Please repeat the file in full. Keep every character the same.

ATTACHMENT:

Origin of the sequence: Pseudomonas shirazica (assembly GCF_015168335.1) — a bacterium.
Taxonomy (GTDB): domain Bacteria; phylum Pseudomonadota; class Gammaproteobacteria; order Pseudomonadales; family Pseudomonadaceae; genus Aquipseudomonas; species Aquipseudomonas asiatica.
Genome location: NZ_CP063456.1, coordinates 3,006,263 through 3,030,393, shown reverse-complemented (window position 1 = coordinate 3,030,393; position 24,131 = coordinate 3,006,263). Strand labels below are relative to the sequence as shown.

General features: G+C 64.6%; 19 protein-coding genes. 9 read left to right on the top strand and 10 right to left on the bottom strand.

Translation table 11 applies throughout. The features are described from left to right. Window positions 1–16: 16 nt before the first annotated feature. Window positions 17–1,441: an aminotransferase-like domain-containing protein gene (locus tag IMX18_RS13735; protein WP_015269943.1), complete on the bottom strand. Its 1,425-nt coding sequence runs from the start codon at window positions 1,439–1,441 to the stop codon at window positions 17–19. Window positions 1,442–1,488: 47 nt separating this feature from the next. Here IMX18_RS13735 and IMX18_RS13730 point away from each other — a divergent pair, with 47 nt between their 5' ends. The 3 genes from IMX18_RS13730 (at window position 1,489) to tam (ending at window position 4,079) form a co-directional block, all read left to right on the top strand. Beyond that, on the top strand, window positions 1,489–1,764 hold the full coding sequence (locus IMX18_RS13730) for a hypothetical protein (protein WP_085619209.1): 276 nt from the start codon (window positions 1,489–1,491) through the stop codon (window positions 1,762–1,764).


Origin of the sequence: Pseudomonas shirazica (assembly GCF_015168335.1) — a bacterium.
Taxonomy (GTDB): domain Bacteria; phylum Pseudomonadota; class Gammaproteobacteria; order Pseudomonadales; family Pseudomonadaceae; genus Aquipseudomonas; species Aquipseudomonas asiatica.
Genome location: NZ_CP063456.1, coordinates 3,006,263 through 3,030,393, shown reverse-complemented (window position 1 = coordinate 3,030,393; position 24,131 = coordinate 3,006,263). Strand labels below are relative to the sequence as shown.

General features: G+C 64.6%; 19 protein-coding genes. 9 read left to right on the top strand and 10 right to left on the bottom strand.

Translation table 11 applies throughout. The features are described from left to right. Window positions 1–16: 16 nt before the first annotated feature. Window positions 17–1,441: an aminotransferase-like domain-containing protein gene (locus tag IMX18_RS13735; protein WP_015269943.1), complete on the bottom strand. Its 1,425-nt coding sequence runs from the start codon at window positions 1,439–1,441 to the stop codon at window positions 17–19. Window positions 1,442–1,488: 47 nt separating this feature from the next. Here IMX18_RS13735 and IMX18_RS13730 point away from each other — a divergent pair, with 47 nt between their 5' ends. The 3 genes from IMX18_RS13730 (at window position 1,489) to tam (ending at window position 4,079) form a co-directional block, all read left to right on the top strand. Beyond that, on the top strand, window positions 1,489–1,764 hold the full coding sequence (locus IMX18_RS13730) for a hypothetical protein (protein WP_085619209.1): 276 nt from the start codon (window positions 1,489–1,491) through the stop codon (window positions 1,762–1,764).